Cups o' Music & Culture


Name: Patrick Stein
Leesburg, VA
Political Science
I love to play sports.
What's your favorite class?
History with Mr. McGuire. He is so passionate about the material and it really rubs off on the students. His are the classes I look forward to the most.
Do you play any sports?
I play varsity basketball and baseball. I play basketball because freshman year I wanted to try something new. In the past two seasons I have learned a lot thanks to Coach Vander Woude and my great teammates. I love baseball. I grew up playing it with my family. I'm thankful that I get to play this great sport at a college level now.
Do you participate in any drama or music related activities? I don't. But I will sing along at Mass and in my room.
What is your favorite thing about Christendom? My favorite thing is being around so many like-minded people who take their Faith seriously. I also am thankful for the friends I've made here, especially my roommates.
Why did you choose Christendom? I chose it because I knew of the Catholic culture which flourishes here and I really wanted to be a part of it.
What do you plan to do after graduation? After graduation I plan on going into the Marine Corps as an officer, if everything goes as planned.


Cup o' Coeli Brings Out Musical Talent

Friday night, tasty smells and melodious sounds filled the tightly packed Chester-Belloc Room of Regina Coeli Hall, as students took the stage and performed musical pieces in a café-style atmosphere. The SAC sponsored event started at eight o’clock with the band Starting Early, who played a set filled with classic Beach Boys and Beatles songs.

A new Christendom musical group, Applied Sciences, performed—comprised of talented pianist and vocalist, Transfer Matt La Fave, Guitarist and vocalist, Sophomore Philip O’Neil, and vocalist, the Chronicler Online’s own, Sophomore Liz Sartor. They performed a piece by Maroon Five, as well as “Wonderwall” by Oasis.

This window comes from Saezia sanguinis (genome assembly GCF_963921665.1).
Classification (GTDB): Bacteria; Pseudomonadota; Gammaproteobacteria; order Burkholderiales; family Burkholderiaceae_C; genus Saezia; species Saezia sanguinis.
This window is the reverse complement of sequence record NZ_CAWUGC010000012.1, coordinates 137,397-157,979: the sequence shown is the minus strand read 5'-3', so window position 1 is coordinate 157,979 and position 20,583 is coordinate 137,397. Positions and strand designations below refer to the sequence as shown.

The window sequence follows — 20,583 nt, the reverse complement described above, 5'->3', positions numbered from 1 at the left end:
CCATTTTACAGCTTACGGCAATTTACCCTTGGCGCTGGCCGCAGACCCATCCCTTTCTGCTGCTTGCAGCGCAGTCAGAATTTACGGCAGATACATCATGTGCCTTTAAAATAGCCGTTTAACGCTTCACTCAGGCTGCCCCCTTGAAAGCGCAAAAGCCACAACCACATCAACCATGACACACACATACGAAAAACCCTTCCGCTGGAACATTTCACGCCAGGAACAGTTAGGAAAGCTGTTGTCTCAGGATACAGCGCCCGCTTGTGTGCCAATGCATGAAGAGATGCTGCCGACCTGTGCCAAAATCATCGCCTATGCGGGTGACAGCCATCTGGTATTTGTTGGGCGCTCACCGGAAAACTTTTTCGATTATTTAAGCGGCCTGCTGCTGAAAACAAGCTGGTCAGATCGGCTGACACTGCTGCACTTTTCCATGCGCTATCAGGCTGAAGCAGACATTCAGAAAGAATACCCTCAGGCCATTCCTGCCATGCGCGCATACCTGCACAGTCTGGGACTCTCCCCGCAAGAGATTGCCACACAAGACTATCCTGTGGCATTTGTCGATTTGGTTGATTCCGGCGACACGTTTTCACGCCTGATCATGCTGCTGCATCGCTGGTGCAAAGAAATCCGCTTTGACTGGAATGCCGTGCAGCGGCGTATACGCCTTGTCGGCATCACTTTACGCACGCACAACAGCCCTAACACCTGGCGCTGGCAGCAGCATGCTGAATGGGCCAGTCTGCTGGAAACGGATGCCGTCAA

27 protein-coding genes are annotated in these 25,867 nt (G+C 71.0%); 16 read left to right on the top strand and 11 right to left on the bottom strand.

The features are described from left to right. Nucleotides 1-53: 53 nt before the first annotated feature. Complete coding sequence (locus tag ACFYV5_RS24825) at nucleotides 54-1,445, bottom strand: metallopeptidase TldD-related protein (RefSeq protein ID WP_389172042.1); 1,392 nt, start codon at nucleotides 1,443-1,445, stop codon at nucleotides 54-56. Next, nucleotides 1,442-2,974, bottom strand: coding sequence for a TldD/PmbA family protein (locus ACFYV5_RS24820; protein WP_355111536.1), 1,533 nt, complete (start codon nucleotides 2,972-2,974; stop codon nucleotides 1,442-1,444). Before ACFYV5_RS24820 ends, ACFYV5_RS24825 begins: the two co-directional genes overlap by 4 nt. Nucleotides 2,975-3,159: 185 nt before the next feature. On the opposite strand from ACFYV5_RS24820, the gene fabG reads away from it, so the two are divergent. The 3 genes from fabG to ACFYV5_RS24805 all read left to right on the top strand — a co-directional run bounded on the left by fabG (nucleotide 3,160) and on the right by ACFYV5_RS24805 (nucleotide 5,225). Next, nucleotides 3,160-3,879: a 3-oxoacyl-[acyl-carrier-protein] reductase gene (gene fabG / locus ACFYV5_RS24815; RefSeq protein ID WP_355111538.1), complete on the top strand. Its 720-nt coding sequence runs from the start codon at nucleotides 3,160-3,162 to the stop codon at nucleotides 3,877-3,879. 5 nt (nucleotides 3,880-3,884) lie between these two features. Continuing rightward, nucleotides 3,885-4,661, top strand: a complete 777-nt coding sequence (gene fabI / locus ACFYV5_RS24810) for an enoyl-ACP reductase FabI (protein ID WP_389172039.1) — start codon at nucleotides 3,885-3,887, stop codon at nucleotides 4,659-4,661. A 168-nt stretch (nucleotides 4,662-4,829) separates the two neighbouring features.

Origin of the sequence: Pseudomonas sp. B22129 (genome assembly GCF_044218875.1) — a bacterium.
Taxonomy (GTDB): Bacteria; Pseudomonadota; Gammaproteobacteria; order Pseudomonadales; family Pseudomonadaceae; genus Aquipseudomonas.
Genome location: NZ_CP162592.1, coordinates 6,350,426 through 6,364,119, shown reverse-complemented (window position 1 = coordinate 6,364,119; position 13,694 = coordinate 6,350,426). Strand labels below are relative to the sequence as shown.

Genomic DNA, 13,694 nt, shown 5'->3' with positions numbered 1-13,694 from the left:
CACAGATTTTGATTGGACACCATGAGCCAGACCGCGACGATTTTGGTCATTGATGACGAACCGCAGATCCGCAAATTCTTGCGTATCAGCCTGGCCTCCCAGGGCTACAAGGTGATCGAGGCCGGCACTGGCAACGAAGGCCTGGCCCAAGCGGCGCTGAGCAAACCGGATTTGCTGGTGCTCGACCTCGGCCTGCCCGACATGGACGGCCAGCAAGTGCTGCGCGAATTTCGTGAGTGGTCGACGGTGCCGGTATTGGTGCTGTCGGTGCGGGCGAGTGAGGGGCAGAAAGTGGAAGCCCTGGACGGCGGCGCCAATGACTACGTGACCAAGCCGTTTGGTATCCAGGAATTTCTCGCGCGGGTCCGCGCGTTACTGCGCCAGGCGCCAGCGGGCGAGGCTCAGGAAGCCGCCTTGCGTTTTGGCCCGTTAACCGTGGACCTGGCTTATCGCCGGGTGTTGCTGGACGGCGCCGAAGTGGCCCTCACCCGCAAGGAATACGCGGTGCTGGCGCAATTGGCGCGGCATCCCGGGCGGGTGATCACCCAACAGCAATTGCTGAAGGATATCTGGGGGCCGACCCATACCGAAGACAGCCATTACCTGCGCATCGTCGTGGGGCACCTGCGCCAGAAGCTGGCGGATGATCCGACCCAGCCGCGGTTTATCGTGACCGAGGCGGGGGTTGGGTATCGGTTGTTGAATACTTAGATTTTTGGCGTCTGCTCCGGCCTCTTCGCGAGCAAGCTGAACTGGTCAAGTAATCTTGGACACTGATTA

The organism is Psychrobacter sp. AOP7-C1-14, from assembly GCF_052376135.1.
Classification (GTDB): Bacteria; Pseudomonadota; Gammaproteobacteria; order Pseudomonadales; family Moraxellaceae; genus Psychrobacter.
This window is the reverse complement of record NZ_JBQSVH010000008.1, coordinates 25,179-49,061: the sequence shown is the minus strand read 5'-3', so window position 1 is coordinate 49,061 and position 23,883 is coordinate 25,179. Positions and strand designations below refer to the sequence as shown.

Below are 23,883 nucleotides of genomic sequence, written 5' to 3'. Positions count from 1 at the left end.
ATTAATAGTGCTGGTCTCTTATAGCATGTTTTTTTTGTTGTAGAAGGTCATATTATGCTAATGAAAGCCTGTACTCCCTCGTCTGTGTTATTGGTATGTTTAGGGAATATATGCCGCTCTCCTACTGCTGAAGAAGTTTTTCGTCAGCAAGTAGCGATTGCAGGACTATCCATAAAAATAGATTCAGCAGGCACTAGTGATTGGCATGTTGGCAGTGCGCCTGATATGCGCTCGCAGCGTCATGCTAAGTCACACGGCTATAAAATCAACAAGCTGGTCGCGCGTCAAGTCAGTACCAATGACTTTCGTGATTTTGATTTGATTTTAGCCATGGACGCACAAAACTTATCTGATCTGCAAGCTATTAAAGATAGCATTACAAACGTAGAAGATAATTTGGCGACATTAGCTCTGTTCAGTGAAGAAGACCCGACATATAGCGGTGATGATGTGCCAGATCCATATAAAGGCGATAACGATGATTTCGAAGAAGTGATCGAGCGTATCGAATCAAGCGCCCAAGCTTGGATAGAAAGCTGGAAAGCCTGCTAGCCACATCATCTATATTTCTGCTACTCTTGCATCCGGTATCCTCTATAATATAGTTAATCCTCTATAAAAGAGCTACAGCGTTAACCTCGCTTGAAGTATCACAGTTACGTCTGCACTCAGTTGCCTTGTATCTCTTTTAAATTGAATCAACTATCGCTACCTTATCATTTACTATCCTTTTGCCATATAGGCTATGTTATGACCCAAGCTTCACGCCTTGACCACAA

Many students went solo, and displayed their piano talent, like Freshman Colleen Harrington who played Switchfoot’s “Only Hope,” Sophomore David Frank, who played an original composition titled “The Waltz of the Scarlet Pimpernel,” and Freshman Jacinta Ferri, who played and sang a Colbie Callait song.

Sophomore P.J. Freeman closed the night with an intense classical violin performance. Everyone enjoyed the chance to chill and listen to music after a long week, and judging by the smiles on the audiences faces, everyone was quite pleased with the results.

Starting Early performed "Don't Worry Baby" and "Wouldn't It Be Nice" by the Beach Boys.

Sophomores Anna McShurley and Gabriel Schuberg opened up with a beautifully performed violin duet of Pachabel's Canon.

Senior Katie Irwin and Alumnus Bridget Randolph played a flute/cello duet called “Shenandoah.”

Senior Anna Adams, Junior Catherine Briggs, and Freshman Dominic Ginski performed a few fun upbeat songs.

A Colorful Cultural Heritage Night

On Saturday night, students gathered in St. Lawrence Commons during dinner for “Cultural Heritage Night,” a showcase of the food, traditions and talents which celebrated the diverse cultural backgrounds of Christendom Students.

The kitchen staff prepared a delicious meal, featuring several choices in keeping with the multi-cultural theme. In addition to the regular fare, there were a number of dishes prepared by students who had special recipes from their respective ethnic backgrounds.

After the meal was finished, there were a number of presentations by students willing to share their unique talents and some interesting information about their culture.

Senior Alan Ng demonstrated Chinese martial arts with agility and skill. Sophomores Paul Nangurai and Leah Merrill showcased the colorful dress of Kenya, beautifully adorned with many beads, and accessorized with bright beaded jewelry and headdress. Paul also shared some of his country’s traditions and customs.

Freshmen Taylor Anderson and Sarah Halbur played a lively Norwegian folk tune together on their violins. Chris Foeckler and Brian Killackey, both sophomores, performed a very impressive and energy filled Irish step dance, representing the Irish heritage they share in common with many of their fellow Christendom students.

Last but not least, senior Krystal Schuetz, who organized the event, made her appearance dressed in traditional Filipino attire and read the poem “To the Philippines” by the national hero Jose Rizal.

“The food was delicious and the entertainment was both enjoyable and educational,” said sophomore Jackie Kenney, “I learned a bit more about different foods, cultural dress, and national heritage. I enjoyed it!”

The Christendom College community boasts international students from Canada, Colombia, Japan, England, Ireland, Mexico, and Kenya.